New exploration discoveries by BP and announcements of further investments by Shell and Spirit have given the North Sea oil and gas industry a great start to 2018. The developments announced in January promise to add millions of barrels of oil and billions of cubic feet of gas production to the UK’s output.
BP’s two discoveries, at its Capercallie site and at the Achmelvich well, which is a joint operation in partnership with Shell and Chevron, have still yet to be fully assessed but the oil giant is hoping they will form part of a large-scale expansion of its North Sea effort. “These are exciting times for BP in the North Sea as we lay the foundations of a refreshed and revitalised business that we expect to double production to 200,000 barrels a day by 2020 and keep producing beyond 2050,” said Mark Thomas, North Sea regional president for BP.
The announcement of the discovery came hot on the heels of a new investment commitment from Spirit Energy, the joint venture between Centrica and Bayerngas Norge, launched in December. The new firm will establish an infill well in the Chiswick field. The development will be the fifth gas well exploiting the field. Fraser Weir, Spirit’s North Sea Director, says that the development, which is hoped will produce 50 billion cubic feet of gas annually, shows the value of the new partnership. “This is just one part of a busy rig programme for Spirit Energy in Europe this year, as we explore for fresh discoveries, maximise the potential of existing fields and plug wells which have ceased production,” Weir said.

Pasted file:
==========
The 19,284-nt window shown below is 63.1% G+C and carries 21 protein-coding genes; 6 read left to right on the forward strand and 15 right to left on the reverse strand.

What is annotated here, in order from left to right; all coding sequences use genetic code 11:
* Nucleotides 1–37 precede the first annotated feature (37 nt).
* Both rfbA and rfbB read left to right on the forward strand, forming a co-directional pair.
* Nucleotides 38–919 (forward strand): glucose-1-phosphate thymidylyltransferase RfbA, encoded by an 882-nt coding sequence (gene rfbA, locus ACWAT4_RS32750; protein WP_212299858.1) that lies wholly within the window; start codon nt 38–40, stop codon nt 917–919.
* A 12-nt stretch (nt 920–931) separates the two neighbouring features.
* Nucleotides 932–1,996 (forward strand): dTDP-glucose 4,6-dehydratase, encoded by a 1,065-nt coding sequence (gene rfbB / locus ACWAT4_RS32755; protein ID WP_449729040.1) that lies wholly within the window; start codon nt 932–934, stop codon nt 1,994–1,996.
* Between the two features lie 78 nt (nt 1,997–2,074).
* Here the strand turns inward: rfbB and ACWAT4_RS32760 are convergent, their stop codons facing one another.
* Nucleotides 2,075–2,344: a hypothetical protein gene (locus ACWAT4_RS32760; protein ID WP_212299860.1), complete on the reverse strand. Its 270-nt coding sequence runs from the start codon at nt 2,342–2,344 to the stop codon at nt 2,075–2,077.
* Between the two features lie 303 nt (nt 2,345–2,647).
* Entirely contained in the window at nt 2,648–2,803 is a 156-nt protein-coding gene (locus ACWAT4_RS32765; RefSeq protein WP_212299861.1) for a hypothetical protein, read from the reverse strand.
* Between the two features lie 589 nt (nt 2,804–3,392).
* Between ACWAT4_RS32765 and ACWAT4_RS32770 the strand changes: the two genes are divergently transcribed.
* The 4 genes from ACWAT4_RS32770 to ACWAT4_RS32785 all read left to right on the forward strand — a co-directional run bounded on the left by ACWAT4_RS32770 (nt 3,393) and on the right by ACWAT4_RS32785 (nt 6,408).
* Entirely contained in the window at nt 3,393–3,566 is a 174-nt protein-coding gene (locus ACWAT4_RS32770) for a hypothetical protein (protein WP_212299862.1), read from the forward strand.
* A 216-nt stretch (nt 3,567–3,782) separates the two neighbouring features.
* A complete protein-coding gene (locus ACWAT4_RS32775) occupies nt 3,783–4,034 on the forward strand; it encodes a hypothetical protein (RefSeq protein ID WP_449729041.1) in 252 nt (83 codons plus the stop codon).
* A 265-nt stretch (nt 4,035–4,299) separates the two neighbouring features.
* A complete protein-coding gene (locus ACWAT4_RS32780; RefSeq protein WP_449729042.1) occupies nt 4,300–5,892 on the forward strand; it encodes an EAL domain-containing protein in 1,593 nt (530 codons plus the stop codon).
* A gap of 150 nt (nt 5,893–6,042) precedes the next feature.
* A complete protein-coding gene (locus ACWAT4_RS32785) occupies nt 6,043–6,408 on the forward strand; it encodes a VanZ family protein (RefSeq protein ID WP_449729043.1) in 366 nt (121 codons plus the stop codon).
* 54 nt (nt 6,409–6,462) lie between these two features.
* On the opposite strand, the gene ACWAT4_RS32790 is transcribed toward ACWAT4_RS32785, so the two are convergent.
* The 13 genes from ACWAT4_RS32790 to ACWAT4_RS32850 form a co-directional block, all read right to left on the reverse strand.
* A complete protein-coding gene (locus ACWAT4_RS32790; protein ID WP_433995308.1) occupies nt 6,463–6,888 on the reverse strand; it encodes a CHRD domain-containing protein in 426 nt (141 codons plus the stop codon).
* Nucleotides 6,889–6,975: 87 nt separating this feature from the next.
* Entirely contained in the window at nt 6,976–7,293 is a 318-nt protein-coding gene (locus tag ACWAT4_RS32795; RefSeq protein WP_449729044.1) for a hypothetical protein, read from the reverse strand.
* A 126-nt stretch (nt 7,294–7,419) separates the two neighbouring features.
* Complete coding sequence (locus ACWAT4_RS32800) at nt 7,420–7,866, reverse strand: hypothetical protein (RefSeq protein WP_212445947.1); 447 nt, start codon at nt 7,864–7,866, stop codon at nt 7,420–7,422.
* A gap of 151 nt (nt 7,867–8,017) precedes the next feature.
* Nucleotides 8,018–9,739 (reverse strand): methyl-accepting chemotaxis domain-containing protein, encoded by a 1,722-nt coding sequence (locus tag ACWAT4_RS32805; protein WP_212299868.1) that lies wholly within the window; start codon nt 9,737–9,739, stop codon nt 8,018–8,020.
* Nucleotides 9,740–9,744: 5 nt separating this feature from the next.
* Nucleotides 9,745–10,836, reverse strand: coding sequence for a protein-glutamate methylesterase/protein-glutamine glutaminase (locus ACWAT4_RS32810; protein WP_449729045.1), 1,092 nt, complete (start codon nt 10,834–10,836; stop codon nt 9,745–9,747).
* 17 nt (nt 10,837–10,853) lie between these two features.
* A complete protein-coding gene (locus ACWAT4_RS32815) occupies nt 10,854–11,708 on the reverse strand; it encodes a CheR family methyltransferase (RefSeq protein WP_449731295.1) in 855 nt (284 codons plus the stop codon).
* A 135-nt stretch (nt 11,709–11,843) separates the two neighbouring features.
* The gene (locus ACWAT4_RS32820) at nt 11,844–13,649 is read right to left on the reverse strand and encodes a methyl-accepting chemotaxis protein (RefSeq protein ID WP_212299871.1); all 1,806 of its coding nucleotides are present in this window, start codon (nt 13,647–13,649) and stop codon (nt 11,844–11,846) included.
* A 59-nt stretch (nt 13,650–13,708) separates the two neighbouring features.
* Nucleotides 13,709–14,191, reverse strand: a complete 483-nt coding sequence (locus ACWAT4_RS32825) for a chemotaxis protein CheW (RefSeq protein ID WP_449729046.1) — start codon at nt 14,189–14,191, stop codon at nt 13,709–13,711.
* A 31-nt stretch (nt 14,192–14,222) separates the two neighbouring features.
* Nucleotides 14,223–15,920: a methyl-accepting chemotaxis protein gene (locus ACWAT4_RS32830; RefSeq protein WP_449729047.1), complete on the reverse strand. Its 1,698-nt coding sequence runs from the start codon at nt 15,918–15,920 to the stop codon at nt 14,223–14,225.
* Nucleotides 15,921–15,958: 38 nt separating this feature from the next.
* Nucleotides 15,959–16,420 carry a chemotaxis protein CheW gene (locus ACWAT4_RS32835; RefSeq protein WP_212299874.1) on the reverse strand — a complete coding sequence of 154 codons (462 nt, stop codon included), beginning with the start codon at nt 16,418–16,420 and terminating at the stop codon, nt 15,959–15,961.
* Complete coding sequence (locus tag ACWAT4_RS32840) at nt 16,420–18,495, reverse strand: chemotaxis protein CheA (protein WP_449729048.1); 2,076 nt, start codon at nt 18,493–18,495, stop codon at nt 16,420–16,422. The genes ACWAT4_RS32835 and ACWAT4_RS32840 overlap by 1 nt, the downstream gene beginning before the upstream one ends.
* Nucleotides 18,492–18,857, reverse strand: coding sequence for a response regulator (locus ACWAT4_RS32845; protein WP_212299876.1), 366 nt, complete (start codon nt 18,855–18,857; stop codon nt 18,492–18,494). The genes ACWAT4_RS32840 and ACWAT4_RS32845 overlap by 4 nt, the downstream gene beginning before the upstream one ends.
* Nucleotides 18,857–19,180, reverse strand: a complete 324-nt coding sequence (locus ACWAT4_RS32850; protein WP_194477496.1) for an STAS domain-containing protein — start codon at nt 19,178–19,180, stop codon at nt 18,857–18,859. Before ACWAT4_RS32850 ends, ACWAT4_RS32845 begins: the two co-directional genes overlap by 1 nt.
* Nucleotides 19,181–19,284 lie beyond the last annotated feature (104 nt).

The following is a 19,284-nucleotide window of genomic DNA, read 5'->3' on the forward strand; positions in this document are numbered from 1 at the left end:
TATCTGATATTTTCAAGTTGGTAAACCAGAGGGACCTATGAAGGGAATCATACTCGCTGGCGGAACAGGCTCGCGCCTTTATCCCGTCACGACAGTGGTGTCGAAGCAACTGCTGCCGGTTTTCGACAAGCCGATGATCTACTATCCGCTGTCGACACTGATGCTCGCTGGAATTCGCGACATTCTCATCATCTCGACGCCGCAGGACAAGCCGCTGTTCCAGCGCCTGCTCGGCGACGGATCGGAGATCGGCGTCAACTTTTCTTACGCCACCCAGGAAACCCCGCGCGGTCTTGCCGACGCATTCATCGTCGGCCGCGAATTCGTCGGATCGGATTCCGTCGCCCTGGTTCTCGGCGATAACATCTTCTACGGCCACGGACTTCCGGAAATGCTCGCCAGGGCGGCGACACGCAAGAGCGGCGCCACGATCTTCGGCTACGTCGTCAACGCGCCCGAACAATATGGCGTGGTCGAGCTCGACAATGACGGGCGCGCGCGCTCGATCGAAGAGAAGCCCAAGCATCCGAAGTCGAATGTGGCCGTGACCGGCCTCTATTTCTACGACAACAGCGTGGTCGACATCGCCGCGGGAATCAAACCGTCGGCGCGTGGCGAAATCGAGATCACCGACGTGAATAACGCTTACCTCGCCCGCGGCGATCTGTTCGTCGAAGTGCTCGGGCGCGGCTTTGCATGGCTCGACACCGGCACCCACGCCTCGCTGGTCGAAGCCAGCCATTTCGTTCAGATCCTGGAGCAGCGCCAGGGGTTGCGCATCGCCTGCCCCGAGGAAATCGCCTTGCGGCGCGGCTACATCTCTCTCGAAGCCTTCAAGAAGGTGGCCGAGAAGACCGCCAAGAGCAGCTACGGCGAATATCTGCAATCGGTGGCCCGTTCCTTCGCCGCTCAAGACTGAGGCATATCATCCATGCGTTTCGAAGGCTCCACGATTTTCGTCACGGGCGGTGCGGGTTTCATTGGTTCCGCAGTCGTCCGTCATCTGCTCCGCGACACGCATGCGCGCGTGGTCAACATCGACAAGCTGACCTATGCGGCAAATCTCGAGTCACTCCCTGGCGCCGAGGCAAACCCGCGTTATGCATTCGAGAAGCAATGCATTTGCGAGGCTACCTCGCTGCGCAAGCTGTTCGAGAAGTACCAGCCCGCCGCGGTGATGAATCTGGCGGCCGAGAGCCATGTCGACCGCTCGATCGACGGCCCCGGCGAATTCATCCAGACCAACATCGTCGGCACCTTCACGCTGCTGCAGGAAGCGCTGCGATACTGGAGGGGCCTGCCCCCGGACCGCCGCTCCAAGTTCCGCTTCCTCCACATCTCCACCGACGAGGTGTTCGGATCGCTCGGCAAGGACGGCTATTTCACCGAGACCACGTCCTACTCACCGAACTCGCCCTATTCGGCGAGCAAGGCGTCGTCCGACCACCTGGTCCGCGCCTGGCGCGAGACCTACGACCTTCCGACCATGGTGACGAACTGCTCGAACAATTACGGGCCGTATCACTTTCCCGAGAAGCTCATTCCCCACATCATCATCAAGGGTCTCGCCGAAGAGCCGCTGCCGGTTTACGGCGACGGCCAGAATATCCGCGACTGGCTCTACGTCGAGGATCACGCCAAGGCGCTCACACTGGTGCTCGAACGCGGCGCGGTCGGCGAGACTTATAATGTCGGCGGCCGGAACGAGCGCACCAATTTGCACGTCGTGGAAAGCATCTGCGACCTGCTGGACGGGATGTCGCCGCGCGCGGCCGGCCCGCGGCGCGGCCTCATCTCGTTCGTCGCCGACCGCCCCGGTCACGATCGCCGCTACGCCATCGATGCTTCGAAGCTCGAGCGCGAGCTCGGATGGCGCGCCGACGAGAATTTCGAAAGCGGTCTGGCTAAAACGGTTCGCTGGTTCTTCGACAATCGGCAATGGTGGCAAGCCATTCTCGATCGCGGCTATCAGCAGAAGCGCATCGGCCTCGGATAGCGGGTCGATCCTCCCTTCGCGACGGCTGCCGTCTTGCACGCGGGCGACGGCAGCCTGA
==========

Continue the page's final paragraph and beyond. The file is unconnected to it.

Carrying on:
Not to be outdone, Shell too announced an expansion of its operation on the UK Continental Shelf, committing to the construction of a new floating production, storage and offloading (FPSO) vessel. The New FSPO, which will serve the Penguins field North East of the Shetland Islands, represents Shells first new manned installation in the North Sea for 30 years.
The Anglo-Dutch giant anticipates peak production of 45,000 barrels a day from the new outfit, and says that it will be profitable even at an oil price of less than $40 dollars a barrel. “Penguins demonstrates the importance of Shell’s North Sea assets to the company’s upstream portfolio,” said Andy Brown, the company’s Upstream Director. “It is another example of how we are unlocking development opportunities, with lower costs, in support of Shell’s transformation into a world class investment case.” Deidre Michie, chief executive of Oil & Gas UK, a trade body, welcomed the news: “A global leader like Shell making a commitment on this scale demonstrates the investment potential the UK Continental Shelf still holds. It also shows the importance of the efficiency improvements our industry has delivered which have helped make redevelopment projects like this commercially attractive,” she said.
After years of plunging oil prices and falling output, things began to look up for the North Sea oil and gas industry in the second half of last year. The impressive start to 2018, seems to herald better still to come. Michie certainly feels so: “We are hopefully entering a more positive phase for our industry in the UK with new projects on the horizon that I hope will bring a much needed boost for companies in the supply chain.”